U.S. Growth Expectations Keep Mounting With Bigger Tailwind

Economists are once again ratcheting up their U.S. growth forecasts as a fresh injection of government aid, rising vaccination rates and looser business restrictions combine to provide a bigger tailwind for economic activity.

Expectations for gross domestic product growth surged more than a percentage point to an annualized pace of 8.1% in the second quarter, according to the latest monthly survey of economists by Bloomberg.

Consumer spending forecasts were raised for each quarter of the year, reflecting an outpouring of pent-up demand that is putting the nation on track for its strongest economic growth since 1984.

U.S. Growth Expectations Keep Mounting With Bigger Tailwind

The unemployment rate -- currently at 6% -- is also expected to fall below 5% in the final three months of the year, according to the median forecast in an April 1-8 survey of 71 economists. It took over six years for the jobless rate to reach that milestone in the wake of the 2007-09 recession.

“We’ve been very optimistic this year,” said Michael Gapen, chief U.S. economist at Barclays Plc. He increased his second-quarter GDP growth forecast to 11.5% and also increased his estimates for the back half of the year to reflect the $1.9 trillion relief package signed by President Joe Biden in mid-March. The final package was larger than the bank originally anticipated.

“We’re expecting a rapid acceleration in activity in the second and third quarter on the combination of speed of vaccinations, the efficacy of those vaccinations, fiscal support in the pipeline,” and the willingness of households to spend those accumulated savings to some extent, he said.

An average of 3 million Americans are getting vaccinated each day, and states are increasingly rolling back business restrictions. California, the most populous state and also the first state to impose severe lockdown restrictions last year, is allowing most establishments to partially or fully reopen this month.

At the same time, a slew of economic data -- including the March jobs report -- has come in much better than economists expected.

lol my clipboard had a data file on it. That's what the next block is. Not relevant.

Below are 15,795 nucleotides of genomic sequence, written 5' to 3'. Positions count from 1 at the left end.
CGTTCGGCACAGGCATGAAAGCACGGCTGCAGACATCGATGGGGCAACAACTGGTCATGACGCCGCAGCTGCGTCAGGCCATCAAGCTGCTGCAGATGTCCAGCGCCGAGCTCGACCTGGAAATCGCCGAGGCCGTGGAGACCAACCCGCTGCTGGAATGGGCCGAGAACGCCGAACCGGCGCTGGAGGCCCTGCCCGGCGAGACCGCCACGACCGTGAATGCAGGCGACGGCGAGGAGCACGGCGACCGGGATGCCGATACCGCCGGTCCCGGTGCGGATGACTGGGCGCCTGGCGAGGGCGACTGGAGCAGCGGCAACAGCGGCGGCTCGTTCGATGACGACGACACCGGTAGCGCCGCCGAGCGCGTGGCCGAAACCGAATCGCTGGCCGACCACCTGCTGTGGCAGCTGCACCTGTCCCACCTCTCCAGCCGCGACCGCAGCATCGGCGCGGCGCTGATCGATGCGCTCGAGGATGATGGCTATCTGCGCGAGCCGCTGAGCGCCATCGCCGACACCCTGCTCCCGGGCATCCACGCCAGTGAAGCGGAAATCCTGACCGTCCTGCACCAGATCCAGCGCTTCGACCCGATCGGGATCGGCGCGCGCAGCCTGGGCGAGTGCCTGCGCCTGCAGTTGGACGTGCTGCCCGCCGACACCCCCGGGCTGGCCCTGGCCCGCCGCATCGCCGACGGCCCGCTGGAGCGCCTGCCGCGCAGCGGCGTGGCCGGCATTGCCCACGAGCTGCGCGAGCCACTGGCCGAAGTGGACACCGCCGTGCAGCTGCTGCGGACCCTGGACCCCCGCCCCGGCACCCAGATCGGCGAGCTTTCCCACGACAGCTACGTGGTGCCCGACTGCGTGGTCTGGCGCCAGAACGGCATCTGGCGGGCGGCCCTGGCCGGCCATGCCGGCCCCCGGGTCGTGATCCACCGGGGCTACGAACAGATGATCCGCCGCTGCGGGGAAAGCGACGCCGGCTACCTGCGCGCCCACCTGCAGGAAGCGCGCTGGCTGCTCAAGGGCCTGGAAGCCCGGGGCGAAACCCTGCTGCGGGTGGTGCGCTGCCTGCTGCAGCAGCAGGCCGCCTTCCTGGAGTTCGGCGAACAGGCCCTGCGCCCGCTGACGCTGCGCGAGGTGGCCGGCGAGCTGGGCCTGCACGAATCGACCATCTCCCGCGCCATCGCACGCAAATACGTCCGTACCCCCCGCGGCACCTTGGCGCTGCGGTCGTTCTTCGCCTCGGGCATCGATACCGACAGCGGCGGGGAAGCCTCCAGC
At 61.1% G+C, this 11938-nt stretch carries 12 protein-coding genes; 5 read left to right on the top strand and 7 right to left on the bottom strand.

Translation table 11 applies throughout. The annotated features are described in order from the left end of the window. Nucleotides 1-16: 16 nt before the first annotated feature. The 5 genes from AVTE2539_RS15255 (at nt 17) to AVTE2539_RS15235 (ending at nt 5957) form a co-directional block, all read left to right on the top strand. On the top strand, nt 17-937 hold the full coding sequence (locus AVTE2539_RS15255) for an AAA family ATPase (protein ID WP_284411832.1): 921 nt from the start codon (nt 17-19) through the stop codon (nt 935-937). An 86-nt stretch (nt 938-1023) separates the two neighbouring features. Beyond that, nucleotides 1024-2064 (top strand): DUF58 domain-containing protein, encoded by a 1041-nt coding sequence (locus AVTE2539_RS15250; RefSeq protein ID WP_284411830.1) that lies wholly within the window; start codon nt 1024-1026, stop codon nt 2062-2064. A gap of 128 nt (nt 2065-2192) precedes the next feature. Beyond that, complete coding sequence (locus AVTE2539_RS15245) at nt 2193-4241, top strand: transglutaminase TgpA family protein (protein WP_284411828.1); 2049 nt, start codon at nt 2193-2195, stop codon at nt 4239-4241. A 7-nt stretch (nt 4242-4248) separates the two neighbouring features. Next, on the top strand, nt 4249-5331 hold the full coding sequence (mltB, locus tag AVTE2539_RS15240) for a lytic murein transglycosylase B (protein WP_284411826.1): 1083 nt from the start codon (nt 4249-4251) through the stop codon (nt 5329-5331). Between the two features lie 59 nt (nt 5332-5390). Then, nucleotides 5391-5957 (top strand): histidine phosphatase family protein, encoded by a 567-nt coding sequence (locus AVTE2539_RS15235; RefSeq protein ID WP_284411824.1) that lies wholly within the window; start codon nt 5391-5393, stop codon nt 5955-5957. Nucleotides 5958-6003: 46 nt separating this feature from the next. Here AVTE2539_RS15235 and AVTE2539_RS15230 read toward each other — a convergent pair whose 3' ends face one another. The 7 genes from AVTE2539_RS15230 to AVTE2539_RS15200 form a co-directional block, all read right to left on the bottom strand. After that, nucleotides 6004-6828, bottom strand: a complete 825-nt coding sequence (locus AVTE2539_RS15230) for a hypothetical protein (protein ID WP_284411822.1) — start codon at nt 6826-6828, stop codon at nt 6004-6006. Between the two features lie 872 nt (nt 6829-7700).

Many Americans’ wallets have also been padded by two rounds of direct relief payments -- totaling $2,000 -- since the start of the year while the jobless have received supplemental unemployment insurance benefits to help offset income losses.

Consumer spending is forecast to surge an annualized 7.5% in the first three months of the year, up from 5.1% in the March survey. The outsize pace of growth in outlays won’t end there. Spending is seen accelerating at an 8.4% pace in the current quarter.

Inflation metrics are also expected to briefly pop in the second quarter, in large part due to a temporary phenomenon known as base effects. A key inflation gauge monitored by the Federal Reserve, known as the personal consumption expenditures price index, is forecast to rise 2.6% from the year prior -- above the Fed’s 2% goal -- as the index is compared to the very low readings seen at the start of the pandemic.

The so-called “core” measure, which strips out food and energy, is expected to rise to 2.2% in the same period before slowing to, or slightly below, the 2% threshold through the third quarter of 2022.

Whether the anticipated wave in pent-up demand, paired with almost $5 trillion in large government relief bills since the start of the pandemic, leads to a substantial and sustained pick up in inflation is still the subject of intense debate.

Economists in the latest survey also grew more upbeat about business spending. They raised their second-quarter forecast for private investment to an annualized 9.4% increase and for the following quarter, they project an 8.7% growth pace.

©2021 Bloomberg L.P.

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